Resistance to antiplatelet therapy

Created 01/12/2021, last revision 01/10/2022

  • the definition ‘resistance to antiplatelet drugs should be limited to situations in which the failure of the drug to hit its pharmacological target has been documented by specific laboratory tests
  • identification of patients with high residual platelet reactivity (HRPR) may be useful to predict their risk of atherothrombotic events
  • the ideal laboratory test needs to be identified; clinical utility and cost-effectiveness are still unknown ⇒ monitoring of antiplatelet therapy should be considered for investigational purposes, it is not recommended in stroke prevention guidelines

Clinical resistance

  • stroke recurrence despite the use of antiplatelet agents and good patient compliance
  • laboratory tests may confirm a block of platelet function corresponding to the antiplatelet agent
  • in such cases, always reconsider the possibility of different stroke etiology
    • e.g., cardioembolism in paroxysmal atrial fibrillation (⇒ order repeated ECG Holter or long-term ECG monitoring)
    • extensive atherosclerosis with embolization of calcified plaques
    • advanced arteriolopathy
    • vasculitis or non-inflammatory vasculopathy

“Laboratory” resistance

  • the inability of antiplatelet agents to inhibit platelet function in a specific manner
    • CLP – inability to effectively block P2Y12 receptors
    • ASA – inability to inhibit platelet function in a TXA2-dependent manner
  • instead of resistance, the term HPR (High on-treatment Platelet Reactivity) or HRPR (high residual platelet reactivity) is also used  [Garabedian, 2013] [Cattaneo, 2013]
  • according to meta-analyses, resistance is present in up to 30% of cases; these patients have a higher risk of recurrent stroke/TIA
Content available only for logged-in subscribers (registration will be available soon)

Testing of resistance

Content available only for logged-in subscribers (registration will be available soon)

Aspirin resistance

  • laboratory resistance = inability of aspirin to reduce TXA2 production (COX-1 dependent) and subsequently inhibit TXA2-dependent platelet function
Variable response to aspirin may be due to these factors:


  • absorption failure
  • patient´s noncompliance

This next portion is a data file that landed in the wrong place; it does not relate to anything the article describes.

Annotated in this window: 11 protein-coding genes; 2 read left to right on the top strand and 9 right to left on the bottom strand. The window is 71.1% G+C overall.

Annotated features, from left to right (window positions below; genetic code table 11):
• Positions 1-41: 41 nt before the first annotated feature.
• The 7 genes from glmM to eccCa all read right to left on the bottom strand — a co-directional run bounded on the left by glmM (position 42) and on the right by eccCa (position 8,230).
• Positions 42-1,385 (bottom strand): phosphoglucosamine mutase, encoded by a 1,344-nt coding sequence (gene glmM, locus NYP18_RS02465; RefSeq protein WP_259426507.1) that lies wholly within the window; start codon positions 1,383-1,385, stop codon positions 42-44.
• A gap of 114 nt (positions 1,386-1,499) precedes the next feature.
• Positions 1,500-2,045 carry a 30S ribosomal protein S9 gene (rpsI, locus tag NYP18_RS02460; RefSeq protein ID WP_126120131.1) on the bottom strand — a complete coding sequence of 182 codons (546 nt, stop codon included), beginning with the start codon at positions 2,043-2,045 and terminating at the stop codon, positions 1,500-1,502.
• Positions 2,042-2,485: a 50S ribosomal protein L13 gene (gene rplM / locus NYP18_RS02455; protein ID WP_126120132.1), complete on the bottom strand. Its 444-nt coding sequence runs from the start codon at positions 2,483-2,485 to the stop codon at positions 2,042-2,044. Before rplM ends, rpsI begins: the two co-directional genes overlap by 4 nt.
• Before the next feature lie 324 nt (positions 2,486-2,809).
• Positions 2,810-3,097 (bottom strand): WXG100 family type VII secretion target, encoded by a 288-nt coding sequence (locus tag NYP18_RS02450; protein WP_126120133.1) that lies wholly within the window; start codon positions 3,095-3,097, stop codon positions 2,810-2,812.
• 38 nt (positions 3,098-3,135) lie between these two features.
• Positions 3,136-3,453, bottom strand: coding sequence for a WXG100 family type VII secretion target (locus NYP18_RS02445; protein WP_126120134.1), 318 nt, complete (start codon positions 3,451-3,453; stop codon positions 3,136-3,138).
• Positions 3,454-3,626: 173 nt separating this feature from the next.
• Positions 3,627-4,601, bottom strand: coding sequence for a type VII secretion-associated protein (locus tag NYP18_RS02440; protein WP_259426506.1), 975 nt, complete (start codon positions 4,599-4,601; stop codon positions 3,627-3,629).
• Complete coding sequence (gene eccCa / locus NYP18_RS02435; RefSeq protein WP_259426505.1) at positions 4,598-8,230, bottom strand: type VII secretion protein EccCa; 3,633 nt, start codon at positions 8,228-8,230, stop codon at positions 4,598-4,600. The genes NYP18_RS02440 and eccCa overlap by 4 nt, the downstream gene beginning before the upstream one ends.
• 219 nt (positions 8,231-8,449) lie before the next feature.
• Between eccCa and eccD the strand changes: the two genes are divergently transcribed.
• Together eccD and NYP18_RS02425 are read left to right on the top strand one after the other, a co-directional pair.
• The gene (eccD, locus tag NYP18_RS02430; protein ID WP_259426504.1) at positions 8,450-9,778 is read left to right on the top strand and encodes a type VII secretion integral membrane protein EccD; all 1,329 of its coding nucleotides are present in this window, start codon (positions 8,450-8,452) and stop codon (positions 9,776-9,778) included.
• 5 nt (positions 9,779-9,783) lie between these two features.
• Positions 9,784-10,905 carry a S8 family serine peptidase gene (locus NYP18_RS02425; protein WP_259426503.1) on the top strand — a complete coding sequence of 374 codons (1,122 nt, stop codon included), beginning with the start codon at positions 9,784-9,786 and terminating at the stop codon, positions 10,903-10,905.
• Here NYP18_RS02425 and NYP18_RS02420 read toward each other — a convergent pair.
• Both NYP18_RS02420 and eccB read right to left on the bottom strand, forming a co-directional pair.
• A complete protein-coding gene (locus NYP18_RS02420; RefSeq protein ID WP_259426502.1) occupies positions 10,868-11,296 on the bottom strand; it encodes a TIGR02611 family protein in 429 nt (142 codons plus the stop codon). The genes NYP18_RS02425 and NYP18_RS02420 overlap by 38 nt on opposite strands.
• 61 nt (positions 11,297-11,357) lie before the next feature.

• drug interactions (e.g. ibuprofen)


  • insufficient COX-1 suppression
  • overexpression of COX2 mRNA
  • erythrocyte-mediated platelet activation
  • increased sensitivity of platelets to collagen and ADP)
  • COX-1 a COX2 polymorphisms
  •  GP IIb/IIIa receptor polymorphism
  • VWF receptor polymorphism
  • a meta-analysis of 20 trials (prospectively followed 2930 patients with CVD) showed a higher risk of CV events in patients with aspirin resistance, regardless of the method used. Aspirin resistance was detected in 28% of patients. However, the meta-analysis did not demonstrate a clinical effect of add-on antiplatelet therapy in aspirin-resistant patients [Krasopoulos,  2008]
  • aspirin resistance seems to be associated with a more severe neurological deficit (higher NIHSS) and greater infarct size in acute stroke patients [Zheng, 2013]

Clopidogrel resistance

  • the problem with resistance or variable sensitivity also applies to clopidogrel
  • CLP resistance is defined as the inability to block P2Y12 receptors effectively
  • it often occurs in patients who have aspirin resistance as well
  • according to meta-analysis, the prevalence is 27-35%, and patients with resistance have a higher risk of recurrent stroke/TIA even on dual antiplatelet therapy (subanalyses of SPS3, CHANCE, and other trials)  [Wang, 2016] [Hernandez-Suarez, 2017]
Content available only for logged-in subscribers (registration will be available soon)
Content available only for logged-in subscribers (registration will be available soon)
Send this to a friend
you may find this topic useful:

Resistance to antiplatelet drugs